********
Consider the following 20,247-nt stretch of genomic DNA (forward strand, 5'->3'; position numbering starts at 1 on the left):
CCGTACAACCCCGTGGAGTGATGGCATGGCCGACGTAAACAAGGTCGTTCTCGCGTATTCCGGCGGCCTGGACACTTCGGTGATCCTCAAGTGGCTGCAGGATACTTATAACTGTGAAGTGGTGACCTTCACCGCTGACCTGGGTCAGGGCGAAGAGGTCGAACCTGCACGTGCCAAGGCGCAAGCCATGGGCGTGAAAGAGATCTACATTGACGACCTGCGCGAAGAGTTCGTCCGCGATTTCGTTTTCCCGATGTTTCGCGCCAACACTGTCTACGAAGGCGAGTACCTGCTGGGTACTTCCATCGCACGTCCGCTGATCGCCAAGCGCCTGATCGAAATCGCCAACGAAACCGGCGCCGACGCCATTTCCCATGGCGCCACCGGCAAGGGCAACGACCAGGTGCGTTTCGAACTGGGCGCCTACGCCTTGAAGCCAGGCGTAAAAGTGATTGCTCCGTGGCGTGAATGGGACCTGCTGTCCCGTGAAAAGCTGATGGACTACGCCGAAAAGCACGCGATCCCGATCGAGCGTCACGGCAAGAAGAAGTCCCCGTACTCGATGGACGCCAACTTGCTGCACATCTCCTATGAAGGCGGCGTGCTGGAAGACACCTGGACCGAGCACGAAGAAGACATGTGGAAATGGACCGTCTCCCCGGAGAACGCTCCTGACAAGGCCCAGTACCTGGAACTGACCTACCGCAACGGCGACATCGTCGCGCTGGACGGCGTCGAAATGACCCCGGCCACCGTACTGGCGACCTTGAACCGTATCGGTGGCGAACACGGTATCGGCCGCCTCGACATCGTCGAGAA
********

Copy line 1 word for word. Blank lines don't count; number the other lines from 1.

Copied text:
Consider the following 20,247-nt stretch of genomic DNA (forward strand, 5'->3'; position numbering starts at 1 on the left):